Women marching against new legislation which effectively legalises rape met violent opposition from an opposing mob in Kabul yesterday.
Dozens of riot police, backed by more than 50 elite counter-terrorism officers, struggled to keep the groups apart as hordes of men charged at the protesters, who had taken to the streets near Afghanistan's parliament.
At one point the women, who were marching to parliament to deliver a petition, were pelted with stones. Men chanted "long live Islam" and spat at the women who had assembled outside a mosque built by Ayatollah Mohseni, the Shia cleric who helped draft the law. At a separate demonstration, police fired into the air to disperse a mob surrounding a school accused of organising the protests.
The legislation restricts a woman's right to leave her home and demands she submit to her husband's sexual desires. Sima Ghani, one of the women's organisers, said: "This law is against Islam and it's against women. It's against the people of Afghanistan."
Most of those protesting against the law were young Shia women who took to the streets despite the threat of violence. Earlier this week, one of Afghanistan's leading women's rights activists was murdered at her home.
The UN has warned that a number of women have already received death threats for speaking out against the Shia Family Law, which President Hamid Karzai signed last month.
Most of the men were part of a counter-demonstration. Hundreds of them charged at riot police while a cordon of female police officers held hands in a ring around the women, to try to protect them.
"Women have God-given rights," said Ms Ghani. "But these men are claiming those rights in the name of culture. It is against everything God has ever given us."
Both groups chanted "Allah Akbar," or God is great. The men called the women "un-Islamic dogs" in a series of abusive chants. Others screamed "death to America". In reply, the women cried: "Afghanistan is a country of lionesses. We want our rights."
Sayed Sajat, a 22-year-old student who was part of the counter-protest, said: "We must trust Allah, instead of listening to the Western countries and the European countries who come here to meddle and interfere."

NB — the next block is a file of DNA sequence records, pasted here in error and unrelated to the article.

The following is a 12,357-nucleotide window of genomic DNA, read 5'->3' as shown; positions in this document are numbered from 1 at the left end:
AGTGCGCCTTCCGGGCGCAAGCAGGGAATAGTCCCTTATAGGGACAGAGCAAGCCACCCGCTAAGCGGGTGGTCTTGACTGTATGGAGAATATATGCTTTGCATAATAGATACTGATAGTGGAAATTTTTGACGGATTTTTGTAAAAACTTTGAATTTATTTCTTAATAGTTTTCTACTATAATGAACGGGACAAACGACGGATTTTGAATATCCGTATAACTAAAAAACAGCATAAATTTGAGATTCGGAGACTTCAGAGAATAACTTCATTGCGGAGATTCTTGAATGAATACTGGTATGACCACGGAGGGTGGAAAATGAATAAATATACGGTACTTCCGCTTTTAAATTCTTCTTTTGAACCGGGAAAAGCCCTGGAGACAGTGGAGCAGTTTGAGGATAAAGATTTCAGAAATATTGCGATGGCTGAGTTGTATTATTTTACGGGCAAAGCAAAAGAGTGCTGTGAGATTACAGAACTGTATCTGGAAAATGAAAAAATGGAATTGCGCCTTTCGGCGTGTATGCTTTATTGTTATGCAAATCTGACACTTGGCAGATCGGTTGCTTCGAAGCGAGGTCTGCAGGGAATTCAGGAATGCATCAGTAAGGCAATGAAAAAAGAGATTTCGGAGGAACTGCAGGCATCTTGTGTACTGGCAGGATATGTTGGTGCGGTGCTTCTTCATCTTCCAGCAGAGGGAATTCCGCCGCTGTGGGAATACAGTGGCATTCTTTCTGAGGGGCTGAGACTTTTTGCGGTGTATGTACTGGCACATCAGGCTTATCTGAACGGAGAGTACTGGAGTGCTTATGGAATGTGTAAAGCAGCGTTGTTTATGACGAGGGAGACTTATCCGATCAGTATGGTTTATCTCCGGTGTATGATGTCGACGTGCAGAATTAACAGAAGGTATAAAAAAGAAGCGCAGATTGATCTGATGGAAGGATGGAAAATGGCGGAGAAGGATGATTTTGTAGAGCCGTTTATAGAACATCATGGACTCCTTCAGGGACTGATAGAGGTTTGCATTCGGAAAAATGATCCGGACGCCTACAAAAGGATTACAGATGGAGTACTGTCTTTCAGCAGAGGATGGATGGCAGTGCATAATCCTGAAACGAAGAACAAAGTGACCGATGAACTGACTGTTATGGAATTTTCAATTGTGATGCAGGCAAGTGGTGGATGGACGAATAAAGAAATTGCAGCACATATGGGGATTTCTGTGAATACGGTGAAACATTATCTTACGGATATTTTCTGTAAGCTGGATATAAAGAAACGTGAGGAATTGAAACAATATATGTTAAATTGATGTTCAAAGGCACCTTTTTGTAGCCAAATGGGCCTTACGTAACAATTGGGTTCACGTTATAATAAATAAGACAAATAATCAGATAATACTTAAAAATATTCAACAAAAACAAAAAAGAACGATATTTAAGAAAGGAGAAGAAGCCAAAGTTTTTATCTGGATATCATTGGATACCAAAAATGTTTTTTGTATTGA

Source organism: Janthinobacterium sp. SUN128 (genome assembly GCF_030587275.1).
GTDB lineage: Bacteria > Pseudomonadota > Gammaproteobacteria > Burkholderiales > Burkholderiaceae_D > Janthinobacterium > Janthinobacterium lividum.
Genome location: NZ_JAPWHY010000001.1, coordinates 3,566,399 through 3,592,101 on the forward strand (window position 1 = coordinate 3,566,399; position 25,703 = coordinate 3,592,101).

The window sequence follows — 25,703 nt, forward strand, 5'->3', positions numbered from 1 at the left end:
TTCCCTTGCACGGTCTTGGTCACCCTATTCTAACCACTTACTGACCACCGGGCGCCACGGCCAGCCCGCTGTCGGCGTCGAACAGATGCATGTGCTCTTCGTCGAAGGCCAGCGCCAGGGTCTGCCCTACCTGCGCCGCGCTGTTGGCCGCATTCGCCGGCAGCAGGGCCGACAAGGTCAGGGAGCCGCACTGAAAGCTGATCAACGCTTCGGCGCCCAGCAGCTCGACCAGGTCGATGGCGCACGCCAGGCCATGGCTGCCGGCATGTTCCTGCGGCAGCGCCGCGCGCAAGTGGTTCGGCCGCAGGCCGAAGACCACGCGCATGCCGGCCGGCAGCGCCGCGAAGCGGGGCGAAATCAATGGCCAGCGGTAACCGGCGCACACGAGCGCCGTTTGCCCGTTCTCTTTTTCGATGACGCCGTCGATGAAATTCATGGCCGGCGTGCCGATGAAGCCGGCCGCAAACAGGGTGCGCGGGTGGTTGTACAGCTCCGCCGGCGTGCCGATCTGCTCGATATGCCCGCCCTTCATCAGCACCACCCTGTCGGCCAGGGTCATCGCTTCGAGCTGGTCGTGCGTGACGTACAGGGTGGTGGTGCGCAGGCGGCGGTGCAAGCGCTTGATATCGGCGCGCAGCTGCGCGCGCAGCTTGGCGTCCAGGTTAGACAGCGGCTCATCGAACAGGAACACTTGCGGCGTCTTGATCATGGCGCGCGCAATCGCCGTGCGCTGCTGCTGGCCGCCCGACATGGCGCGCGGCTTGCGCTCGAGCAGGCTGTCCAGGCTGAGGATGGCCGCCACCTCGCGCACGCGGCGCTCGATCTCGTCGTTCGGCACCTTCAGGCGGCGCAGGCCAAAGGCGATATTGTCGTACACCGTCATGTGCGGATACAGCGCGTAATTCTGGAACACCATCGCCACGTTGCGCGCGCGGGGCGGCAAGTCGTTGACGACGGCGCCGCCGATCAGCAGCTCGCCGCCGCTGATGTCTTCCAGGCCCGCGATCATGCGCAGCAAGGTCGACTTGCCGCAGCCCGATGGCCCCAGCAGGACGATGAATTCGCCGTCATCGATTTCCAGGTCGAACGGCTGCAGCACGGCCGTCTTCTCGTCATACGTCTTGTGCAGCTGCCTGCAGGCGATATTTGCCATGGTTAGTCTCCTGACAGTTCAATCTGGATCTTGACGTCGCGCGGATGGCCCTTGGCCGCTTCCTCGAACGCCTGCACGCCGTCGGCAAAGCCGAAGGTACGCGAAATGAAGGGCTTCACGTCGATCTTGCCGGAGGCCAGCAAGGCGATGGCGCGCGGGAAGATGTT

In a Shia neighbourhood a few miles away police opened fire to disperse a mob that began ransacking a school. Aziz Royesh, the headmaster at the Marefat School, said local mullahs had accused him of helping to organise the women's protest.
"Around 40 or 50 people came here and surrounded the school," he said. "They said we were unbelievers. I tried to talk to them but they wouldn't listen. They smashed the windows, kicked down the doors and they beat up two of our teachers."
Dozens of riot police were stationed in the neighbourhood last night, amid fears that violence might flare a second time. "The police opened fire and people stoned the school," said one of the local mullahs, Asadullah Yousefi. "We don't know if anyone was injured."
Politicians on both sides claim President Karzai signed the law to win support from hardline Shia clerics, but he has since ordered a Supreme Court review following widespread international protests led by US President Barack Obama. Mr Obama called the law "abhorrent". Some Nato countries have threatened to withdraw troops unless the law is repealed.
The law regulates the personal affairs of the minority Shia community. It stipulates that a man can expect to have sex with his wife at least once every four nights, it negates the need for sexual consent within marriage, and it gives husbands the right to demand their wives wear make-up.
As women marched past the mosque, waving banners demanding equality, a similar number of men poured out of the seminary on to the street waving their fists and running at riot police.
"These women are not Muslims," screamed a man who said he was a mullah. "They are just troublemakers. They do not represent anyone."
Sabrina Saqeb, an MP and one of the protest's organisers, said the demonstration was evidence of a groundswell of support for women's rights.
"Afghan women have raised their voices and they proved this isn't what the international community is imposing on Afghanistan, these are the demands of Afghan women," she said.
"People threw stone at us, some people were hit with sticks, and they called us bad names, but what can you expect? These people are the same as the Taleban. There's no difference."